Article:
Capellini, I. and McNamara, P. and Preston, B. and Nunn, C.L. and Barton, R.A. (2009) 'Does sleep play a role in memory consolidation ? a comparative test.', PLoS ONE., 4 (2). e4609.
Sleep is a pervasive characteristic of mammalian species, yet its purpose remains obscure. It is often proposed that ‘sleep is for the brain’, a view that is supported by experimental studies showing that sleep improves cognitive processes such as memory consolidation. Some comparative studies have also reported that mammalian sleep durations are higher among more encephalized species. However, no study has assessed the relationship between sleep and the brain structures that are implicated in specific cognitive processes across species. The hippocampus, neocortex and amygdala are important for memory consolidation and learning and are also in a highly actived state during sleep. We therefore investigated the evolutionary relationship between mammalian sleep and the size of these brain structures using phylogenetic comparative methods. We found that evolutionary increases in the size of the amygdala are associated with corresponding increases in NREM sleep durations. These results are consistent with the hypothesis that NREM sleep is functionally linked with specializations of the amygdala, including perhaps memory processing.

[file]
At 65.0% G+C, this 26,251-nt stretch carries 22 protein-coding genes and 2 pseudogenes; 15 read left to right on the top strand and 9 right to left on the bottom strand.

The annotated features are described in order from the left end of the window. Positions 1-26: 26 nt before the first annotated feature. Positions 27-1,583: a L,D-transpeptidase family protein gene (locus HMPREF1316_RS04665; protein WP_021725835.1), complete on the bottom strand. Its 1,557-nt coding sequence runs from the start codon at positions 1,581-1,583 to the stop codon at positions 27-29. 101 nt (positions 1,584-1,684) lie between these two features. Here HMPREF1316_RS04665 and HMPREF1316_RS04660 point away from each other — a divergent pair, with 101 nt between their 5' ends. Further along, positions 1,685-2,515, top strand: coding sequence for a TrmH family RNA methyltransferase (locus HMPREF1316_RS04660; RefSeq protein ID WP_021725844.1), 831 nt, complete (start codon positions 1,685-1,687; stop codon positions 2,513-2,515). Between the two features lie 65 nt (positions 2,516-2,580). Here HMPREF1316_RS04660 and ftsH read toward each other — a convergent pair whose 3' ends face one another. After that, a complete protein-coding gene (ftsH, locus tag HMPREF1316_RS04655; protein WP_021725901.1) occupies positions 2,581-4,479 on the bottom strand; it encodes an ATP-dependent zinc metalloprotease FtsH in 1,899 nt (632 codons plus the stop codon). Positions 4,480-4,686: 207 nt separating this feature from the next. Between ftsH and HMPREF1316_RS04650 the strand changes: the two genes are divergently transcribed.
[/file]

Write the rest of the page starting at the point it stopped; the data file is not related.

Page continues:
|Keywords:||Sleep, Evolution, Memory, Brain.|
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|Publisher Web site:||http://dx.doi.org/10.1371/journal.pone.0004609|
|Publisher statement:||Copyright: © 2009 Capellini et al. This is an open-access article distributed under the terms of the Creative Commons Attribution License, which permits unrestricted use, distribution, and reproduction in any medium, provided the original author and source are credited.|
|Record Created:||25 Jan 2012 14:20|
|Last Modified:||27 Jan 2012 12:53|
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